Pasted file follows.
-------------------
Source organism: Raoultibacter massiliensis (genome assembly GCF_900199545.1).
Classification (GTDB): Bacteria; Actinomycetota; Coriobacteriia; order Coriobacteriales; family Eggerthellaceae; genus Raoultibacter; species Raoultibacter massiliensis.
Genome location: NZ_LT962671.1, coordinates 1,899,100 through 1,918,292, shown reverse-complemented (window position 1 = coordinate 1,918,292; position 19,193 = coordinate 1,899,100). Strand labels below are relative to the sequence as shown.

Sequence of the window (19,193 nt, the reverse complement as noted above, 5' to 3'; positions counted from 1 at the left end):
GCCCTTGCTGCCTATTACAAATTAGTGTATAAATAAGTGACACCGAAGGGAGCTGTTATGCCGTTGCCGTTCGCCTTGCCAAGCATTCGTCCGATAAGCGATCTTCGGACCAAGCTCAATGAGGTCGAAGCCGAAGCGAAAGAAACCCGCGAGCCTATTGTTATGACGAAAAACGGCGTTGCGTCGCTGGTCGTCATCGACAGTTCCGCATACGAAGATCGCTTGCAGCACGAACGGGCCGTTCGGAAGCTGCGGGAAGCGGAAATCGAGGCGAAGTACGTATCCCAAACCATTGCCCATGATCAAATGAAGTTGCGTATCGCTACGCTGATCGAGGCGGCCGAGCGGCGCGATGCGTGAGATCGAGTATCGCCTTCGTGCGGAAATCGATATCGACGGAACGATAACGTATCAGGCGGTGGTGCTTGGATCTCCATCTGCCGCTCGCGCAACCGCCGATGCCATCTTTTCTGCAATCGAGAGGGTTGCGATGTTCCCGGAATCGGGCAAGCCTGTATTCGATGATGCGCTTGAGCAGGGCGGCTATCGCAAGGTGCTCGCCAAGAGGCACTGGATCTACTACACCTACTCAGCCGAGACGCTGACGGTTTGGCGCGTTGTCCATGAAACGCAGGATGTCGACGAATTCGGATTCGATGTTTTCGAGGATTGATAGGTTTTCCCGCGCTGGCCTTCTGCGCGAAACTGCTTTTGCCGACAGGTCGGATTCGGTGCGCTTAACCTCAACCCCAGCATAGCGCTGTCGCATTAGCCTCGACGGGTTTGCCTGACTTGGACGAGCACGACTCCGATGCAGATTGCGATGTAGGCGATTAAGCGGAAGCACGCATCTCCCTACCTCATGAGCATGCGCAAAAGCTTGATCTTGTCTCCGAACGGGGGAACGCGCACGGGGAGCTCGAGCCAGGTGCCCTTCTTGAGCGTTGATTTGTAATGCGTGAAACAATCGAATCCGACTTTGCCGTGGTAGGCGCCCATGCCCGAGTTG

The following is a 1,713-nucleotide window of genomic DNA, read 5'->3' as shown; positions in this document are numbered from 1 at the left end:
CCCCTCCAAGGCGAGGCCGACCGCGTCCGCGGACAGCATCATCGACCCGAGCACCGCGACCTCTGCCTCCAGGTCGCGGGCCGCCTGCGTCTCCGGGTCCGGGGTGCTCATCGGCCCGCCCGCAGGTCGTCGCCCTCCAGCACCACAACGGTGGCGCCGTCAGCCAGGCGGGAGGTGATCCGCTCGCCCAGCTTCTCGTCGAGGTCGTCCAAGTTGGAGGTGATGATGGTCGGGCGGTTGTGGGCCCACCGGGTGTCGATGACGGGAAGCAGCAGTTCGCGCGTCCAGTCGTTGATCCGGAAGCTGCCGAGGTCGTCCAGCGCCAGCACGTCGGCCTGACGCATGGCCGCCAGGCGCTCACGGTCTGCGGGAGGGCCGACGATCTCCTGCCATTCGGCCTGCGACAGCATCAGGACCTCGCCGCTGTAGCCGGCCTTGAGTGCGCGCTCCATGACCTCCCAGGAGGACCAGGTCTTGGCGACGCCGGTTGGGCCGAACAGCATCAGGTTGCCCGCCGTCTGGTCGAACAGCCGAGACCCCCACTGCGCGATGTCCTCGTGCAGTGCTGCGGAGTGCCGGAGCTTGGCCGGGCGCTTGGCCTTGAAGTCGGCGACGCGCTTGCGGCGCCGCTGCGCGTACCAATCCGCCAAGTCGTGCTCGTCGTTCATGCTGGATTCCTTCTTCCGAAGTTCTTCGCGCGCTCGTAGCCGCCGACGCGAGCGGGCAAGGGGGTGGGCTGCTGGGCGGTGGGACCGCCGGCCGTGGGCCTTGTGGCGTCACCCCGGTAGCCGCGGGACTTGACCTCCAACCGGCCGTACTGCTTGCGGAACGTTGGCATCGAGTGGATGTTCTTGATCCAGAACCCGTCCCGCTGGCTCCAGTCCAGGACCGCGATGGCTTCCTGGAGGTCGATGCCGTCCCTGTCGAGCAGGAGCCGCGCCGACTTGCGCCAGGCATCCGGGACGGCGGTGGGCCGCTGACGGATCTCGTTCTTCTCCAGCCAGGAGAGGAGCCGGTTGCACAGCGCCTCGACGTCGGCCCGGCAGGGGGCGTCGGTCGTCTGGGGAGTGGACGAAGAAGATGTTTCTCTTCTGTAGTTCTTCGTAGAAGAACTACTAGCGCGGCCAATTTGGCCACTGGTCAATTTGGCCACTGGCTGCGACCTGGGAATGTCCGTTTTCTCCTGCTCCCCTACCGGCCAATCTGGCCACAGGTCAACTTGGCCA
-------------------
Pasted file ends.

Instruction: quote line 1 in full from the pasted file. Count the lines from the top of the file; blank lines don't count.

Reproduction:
Source organism: Raoultibacter massiliensis (genome assembly GCF_900199545.1).